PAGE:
The National Rural Crime Network’s (NRCN) first annual Rural Crime Conference took place this week. It sought to address some of the key crime issues facing rural communities. The central message from all of the speakers was that rural crime was serious and organised, but we must work together to tackle rural crime and keep rural communities safe. The Chairman of the NRCN, Tim Passmore, Police and Crime Commissioner for Suffolk, introduced the event by pointing out that no one person or organisation can tackle the challenges of rural crime alone, and the NRCN will continue to work with their existing partners and reach out to new ones to strengthen their work.
The day commenced with a message from the Environment Secretary, Therese Coffey, who stated that police services must be accessible to all, no matter where you live. The main focus of her message was that organised crime is real in rural communities and penetrating. This message was followed up by Rob Taylor from the Rural and Wildlife Crime Police Liaison unit in Wales, which is at the forefront in tackling crime and sharing best practice. Mr Taylor said that this approach can only be effective if police forces have a dedicated Rural Crime Team with a strong presence in those communities. He went on to say that the bridges between farming communities and the police were crumbling in Wales before this unit was launched and it’s success only speaks to the power behind such dedicated teams.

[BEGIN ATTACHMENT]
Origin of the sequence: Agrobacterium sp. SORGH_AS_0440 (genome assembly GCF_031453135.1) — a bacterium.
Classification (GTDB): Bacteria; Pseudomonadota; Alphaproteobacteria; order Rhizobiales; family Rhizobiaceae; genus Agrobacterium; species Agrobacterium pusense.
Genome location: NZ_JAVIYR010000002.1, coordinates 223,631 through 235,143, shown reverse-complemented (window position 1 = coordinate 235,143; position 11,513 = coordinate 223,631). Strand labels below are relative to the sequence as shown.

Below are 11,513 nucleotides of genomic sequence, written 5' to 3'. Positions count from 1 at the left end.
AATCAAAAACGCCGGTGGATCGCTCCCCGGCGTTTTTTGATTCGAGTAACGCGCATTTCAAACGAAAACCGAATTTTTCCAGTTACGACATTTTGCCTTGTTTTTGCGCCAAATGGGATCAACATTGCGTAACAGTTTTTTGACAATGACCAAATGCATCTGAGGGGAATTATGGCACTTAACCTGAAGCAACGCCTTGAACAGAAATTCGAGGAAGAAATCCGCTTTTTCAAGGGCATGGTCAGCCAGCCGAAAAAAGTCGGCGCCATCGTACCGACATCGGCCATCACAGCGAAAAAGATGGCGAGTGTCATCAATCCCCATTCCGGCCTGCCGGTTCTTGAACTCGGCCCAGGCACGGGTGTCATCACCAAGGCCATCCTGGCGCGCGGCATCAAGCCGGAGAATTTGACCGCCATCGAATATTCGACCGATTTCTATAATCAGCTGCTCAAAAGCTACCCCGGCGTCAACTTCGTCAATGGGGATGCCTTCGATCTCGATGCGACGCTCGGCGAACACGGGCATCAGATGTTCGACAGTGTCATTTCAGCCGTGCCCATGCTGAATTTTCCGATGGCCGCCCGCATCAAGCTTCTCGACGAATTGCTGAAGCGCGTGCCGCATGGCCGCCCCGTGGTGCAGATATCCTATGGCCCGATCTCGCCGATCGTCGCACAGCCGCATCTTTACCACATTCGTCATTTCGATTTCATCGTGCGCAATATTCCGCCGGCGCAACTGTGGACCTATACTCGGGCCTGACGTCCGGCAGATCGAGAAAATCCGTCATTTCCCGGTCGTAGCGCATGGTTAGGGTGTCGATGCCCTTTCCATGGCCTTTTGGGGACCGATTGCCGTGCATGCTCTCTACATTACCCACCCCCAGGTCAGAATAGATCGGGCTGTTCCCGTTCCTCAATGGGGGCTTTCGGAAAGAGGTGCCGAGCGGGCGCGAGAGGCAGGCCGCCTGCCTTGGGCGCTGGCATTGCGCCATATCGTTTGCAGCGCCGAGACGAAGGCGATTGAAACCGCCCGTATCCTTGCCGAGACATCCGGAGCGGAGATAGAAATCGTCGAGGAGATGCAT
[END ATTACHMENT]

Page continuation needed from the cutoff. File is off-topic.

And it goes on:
The conference was then addressed by Superintendent Andy Huddleston, head of the new National Rural Crime Unit, who said that rural crime has been less of a priority for policing in the past and that investment has always been elsewhere and this is going to change with the National Rural Crime Unit.